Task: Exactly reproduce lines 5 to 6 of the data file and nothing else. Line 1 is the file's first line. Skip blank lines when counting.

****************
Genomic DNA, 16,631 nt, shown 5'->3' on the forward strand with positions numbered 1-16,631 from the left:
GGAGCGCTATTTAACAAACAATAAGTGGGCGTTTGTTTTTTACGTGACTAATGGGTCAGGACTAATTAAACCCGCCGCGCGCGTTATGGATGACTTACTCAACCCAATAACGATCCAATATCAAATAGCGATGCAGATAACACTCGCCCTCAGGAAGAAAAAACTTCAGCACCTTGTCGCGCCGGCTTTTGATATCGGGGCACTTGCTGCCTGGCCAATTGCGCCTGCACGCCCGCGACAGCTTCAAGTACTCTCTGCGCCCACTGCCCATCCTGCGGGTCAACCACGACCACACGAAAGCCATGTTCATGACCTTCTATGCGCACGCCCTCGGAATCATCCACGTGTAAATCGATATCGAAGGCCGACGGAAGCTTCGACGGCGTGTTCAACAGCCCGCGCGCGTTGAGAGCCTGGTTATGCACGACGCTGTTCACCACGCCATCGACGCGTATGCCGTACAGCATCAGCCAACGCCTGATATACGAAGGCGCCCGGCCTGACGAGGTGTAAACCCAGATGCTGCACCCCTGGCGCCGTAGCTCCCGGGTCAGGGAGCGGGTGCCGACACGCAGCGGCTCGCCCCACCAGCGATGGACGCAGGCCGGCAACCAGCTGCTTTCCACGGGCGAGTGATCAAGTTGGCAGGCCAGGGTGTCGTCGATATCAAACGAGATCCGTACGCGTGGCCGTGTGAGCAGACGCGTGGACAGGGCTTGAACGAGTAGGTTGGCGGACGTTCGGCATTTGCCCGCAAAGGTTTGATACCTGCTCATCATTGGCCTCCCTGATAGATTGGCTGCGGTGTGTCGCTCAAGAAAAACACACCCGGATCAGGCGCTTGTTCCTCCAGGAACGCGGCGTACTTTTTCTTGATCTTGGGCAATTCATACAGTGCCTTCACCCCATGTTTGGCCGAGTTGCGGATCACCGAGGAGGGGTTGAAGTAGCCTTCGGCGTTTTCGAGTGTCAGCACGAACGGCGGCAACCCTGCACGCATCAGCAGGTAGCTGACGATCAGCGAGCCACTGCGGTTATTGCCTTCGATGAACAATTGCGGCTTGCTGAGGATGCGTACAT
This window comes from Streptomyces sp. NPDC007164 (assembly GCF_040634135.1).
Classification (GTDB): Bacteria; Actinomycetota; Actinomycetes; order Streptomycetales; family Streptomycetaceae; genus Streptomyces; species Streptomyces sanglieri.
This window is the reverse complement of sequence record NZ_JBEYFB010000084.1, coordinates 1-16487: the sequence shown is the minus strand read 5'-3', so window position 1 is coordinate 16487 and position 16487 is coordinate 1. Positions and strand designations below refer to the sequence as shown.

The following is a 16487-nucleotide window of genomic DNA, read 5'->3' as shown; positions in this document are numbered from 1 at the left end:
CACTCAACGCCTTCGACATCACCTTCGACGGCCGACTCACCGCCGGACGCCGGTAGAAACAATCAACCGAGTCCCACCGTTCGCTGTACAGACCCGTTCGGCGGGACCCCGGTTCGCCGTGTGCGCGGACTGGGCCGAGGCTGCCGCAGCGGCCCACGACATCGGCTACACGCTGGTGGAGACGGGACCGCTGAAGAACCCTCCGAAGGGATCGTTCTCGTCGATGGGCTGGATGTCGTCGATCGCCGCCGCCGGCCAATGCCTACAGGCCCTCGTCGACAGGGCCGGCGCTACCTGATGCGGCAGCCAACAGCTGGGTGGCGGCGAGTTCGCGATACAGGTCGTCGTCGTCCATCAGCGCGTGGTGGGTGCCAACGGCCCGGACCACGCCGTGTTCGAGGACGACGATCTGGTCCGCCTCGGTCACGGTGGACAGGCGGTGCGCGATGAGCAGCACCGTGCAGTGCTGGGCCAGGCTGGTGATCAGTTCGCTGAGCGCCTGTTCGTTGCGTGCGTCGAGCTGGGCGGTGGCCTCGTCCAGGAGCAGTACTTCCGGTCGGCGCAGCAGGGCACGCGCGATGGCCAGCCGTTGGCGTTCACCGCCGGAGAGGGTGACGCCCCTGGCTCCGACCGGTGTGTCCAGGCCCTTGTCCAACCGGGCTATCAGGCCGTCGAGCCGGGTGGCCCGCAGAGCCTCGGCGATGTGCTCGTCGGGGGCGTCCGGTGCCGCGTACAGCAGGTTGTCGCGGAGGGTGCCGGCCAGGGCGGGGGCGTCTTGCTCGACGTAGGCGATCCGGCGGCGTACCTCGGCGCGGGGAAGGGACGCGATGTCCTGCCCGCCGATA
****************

This window is the reverse complement of sequence record NZ_JBEYFB010000084.1, coordinates 1-16487: the sequence shown is the minus strand read 5'-3', so window position 1 is coordinate 16487 and position 16487 is coordinate 1. Positions and strand designations below refer to the sequence as shown.

The following is a 16487-nucleotide window of genomic DNA, read 5'->3' as shown; positions in this document are numbered from 1 at the left end: